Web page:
British Airways Flight 268 was a regularly scheduled flight from Los Angeles' LAX airport to London Heathrow. The flight took off at about 9:24 p.m. on February 20, 2005. When the plane, a four engine Boeing 747-436, was about 300 feet into the air, flames burst out of its number 2 engine, a result of engine surge. The pilots shut the engine down. Air traffic control expected the plane to return to the airport and deleted the flight plan. However, after consulting with the airline dispatcher, the pilots decided to set off on their flight plan "and get as far as we can" rather than dump 70 tonnes of fuel and land. While 747s are certified to fly on three engines, doing so leaves much less room for error. Having reached the East Coast, the assessment was that the plane could continue safely. The cross-Atlantic journey encountered less favourable conditions than predicted. Upon reaching the UK, believing there to be insufficient usable fuel to reach their destination, the captain declared an emergency and landed at Manchester Airport.
A safety controversy ensued; the U.S. Federal Aviation Agency (FAA) accused the carrier of flying an "unairworthy" plane across the Atlantic ocean. The FAA proposed fining the carrier, British Airways (BA) $25,000. BA lodged an appeal on the grounds that they were flying according to United Kingdom Civil Aviation Authority (CAA) rules (which are derived from International Civil Aviation Organisation standards). In the end, the FAA told BA it was dropping the case based on assurances that airline changes will "preclude the type of extended operation that was the subject of this enforcement action."  BA said they hadn't changed their procedures and according to Flight International the FAA said that they "will recognise the CAA's determination that the aircraft was not unairworthy"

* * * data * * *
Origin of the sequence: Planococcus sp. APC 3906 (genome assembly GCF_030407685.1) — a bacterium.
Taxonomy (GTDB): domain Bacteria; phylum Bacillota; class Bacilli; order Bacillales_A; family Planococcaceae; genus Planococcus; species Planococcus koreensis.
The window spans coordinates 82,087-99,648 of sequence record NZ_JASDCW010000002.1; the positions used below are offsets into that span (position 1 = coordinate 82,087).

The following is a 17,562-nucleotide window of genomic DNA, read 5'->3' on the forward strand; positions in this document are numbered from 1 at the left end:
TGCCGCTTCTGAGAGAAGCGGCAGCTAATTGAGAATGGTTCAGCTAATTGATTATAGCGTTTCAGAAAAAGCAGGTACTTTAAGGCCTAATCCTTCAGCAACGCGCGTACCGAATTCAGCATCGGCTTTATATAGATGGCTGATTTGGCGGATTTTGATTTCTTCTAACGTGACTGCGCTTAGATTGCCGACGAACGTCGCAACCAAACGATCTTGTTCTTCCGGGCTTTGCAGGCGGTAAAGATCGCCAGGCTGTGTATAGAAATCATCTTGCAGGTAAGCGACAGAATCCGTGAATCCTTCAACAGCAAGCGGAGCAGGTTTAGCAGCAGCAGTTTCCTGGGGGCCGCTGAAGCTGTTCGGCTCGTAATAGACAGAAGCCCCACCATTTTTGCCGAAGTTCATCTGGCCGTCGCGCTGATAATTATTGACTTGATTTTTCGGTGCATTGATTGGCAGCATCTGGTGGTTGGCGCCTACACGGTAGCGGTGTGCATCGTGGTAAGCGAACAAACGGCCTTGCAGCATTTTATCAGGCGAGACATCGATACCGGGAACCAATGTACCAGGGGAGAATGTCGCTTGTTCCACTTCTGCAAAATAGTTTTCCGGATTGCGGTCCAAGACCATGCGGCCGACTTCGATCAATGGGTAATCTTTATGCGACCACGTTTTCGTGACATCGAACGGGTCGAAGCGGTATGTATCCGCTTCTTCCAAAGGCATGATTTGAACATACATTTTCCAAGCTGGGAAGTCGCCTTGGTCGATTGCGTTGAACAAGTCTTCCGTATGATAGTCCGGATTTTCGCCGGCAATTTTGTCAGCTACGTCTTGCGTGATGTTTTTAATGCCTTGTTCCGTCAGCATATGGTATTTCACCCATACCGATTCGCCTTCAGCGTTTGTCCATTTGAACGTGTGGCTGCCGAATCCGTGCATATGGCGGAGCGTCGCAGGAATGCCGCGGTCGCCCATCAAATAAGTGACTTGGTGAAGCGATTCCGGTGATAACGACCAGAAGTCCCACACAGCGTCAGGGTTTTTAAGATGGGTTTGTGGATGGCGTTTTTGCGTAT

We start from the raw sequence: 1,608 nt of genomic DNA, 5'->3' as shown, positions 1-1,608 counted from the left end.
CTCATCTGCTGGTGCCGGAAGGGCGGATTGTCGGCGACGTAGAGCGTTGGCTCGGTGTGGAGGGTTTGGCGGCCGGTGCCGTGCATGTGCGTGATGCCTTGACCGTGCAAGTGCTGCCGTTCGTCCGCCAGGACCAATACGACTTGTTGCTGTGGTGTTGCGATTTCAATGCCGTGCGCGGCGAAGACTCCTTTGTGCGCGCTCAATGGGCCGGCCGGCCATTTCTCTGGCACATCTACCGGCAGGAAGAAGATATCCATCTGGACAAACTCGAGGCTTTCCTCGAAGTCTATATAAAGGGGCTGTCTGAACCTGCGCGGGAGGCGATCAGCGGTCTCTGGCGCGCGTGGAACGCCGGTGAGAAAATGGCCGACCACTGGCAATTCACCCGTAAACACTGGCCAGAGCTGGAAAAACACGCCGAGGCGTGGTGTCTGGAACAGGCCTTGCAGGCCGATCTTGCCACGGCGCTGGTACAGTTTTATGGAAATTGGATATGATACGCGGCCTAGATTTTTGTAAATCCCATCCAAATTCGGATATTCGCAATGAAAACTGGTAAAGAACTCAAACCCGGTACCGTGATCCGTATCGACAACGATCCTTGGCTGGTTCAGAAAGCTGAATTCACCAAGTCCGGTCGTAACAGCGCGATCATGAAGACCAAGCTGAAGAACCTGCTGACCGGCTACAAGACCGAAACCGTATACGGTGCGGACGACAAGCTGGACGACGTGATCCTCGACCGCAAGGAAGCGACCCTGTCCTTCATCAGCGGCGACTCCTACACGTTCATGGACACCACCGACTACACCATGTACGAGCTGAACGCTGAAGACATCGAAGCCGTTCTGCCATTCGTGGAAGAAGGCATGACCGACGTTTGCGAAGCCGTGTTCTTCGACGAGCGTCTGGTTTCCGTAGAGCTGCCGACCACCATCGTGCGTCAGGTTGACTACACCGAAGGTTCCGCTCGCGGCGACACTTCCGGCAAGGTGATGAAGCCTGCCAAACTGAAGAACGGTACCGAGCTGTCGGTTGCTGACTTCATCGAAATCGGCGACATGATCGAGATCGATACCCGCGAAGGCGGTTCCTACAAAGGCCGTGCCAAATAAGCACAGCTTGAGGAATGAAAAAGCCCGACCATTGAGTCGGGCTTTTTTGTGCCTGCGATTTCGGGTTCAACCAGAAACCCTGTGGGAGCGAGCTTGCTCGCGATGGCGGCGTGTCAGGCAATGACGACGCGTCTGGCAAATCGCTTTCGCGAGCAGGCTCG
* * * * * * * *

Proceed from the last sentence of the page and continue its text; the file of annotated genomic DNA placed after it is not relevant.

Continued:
The investigation report recommended that BA revise its fuel management procedures. The Air Accident Investigation Board also made recommendations that the FAA should require Honeywell, the manufacturer of the flight data recorder, to revise its procedures.